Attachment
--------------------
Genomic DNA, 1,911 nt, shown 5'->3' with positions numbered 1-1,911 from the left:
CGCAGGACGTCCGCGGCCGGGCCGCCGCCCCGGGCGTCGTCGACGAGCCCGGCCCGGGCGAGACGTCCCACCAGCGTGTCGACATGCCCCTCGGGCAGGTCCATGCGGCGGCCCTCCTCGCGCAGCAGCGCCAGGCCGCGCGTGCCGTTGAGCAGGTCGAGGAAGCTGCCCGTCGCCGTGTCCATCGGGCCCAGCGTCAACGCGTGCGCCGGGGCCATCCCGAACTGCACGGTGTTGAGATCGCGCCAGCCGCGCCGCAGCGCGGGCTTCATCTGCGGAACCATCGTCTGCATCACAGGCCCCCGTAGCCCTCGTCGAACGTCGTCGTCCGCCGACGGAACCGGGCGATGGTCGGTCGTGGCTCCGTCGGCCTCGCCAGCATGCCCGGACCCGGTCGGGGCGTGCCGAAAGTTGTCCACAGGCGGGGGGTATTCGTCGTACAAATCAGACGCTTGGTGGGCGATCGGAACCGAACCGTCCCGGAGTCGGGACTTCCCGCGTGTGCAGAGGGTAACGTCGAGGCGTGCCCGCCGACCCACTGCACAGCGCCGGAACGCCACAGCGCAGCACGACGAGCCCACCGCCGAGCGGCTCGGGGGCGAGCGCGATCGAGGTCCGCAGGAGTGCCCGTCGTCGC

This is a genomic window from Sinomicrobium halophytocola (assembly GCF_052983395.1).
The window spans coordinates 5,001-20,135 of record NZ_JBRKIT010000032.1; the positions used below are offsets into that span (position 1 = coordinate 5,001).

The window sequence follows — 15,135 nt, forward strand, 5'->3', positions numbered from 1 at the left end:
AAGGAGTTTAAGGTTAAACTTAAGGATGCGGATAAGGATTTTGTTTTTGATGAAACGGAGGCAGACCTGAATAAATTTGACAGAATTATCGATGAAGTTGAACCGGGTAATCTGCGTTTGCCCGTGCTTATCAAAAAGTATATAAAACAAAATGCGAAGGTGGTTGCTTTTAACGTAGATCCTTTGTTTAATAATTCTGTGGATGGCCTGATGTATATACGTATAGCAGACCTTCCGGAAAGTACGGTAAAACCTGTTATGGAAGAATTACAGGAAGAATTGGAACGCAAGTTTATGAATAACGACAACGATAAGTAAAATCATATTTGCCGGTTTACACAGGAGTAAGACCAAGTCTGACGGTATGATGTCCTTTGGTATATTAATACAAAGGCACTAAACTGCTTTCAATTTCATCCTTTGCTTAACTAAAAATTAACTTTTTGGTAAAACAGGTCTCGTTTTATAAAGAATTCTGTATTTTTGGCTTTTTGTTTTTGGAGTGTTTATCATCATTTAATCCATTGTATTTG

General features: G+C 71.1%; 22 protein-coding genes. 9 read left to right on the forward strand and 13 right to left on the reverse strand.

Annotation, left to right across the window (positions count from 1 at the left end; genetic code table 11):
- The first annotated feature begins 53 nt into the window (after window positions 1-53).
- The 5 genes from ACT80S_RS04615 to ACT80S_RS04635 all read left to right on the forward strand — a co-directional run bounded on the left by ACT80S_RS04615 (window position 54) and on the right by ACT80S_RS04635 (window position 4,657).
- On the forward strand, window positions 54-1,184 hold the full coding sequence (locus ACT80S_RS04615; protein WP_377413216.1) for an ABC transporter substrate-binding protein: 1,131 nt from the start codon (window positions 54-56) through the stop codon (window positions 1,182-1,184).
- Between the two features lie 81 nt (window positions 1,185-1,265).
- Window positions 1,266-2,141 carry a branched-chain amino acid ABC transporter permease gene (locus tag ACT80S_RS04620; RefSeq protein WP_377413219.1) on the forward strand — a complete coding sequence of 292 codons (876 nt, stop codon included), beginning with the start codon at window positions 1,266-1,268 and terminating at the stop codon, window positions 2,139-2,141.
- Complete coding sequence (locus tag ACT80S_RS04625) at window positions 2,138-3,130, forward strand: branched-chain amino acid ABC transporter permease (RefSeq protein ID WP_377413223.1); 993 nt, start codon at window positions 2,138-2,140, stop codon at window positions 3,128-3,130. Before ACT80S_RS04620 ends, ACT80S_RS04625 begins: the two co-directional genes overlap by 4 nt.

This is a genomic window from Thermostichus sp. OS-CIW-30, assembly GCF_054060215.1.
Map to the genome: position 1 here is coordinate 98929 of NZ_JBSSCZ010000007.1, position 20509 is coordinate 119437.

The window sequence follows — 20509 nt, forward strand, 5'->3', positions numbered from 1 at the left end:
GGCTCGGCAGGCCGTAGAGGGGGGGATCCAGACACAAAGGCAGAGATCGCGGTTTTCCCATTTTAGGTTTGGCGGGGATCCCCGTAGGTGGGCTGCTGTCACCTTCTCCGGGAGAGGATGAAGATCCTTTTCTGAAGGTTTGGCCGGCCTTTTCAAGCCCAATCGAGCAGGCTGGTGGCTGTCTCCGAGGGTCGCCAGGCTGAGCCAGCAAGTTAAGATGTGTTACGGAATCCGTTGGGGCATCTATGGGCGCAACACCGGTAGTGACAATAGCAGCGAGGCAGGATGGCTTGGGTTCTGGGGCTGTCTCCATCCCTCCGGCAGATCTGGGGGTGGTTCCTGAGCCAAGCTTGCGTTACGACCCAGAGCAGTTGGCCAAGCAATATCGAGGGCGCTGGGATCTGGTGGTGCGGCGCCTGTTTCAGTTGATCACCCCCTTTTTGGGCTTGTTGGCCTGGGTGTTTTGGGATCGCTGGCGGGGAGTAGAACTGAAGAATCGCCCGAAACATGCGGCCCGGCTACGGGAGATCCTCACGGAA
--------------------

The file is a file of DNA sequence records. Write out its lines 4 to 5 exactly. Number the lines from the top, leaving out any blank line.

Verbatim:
The window spans coordinates 5,001-20,135 of record NZ_JBRKIT010000032.1; the positions used below are offsets into that span (position 1 = coordinate 5,001).

The window sequence follows — 15,135 nt, forward strand, 5'->3', positions numbered from 1 at the left end: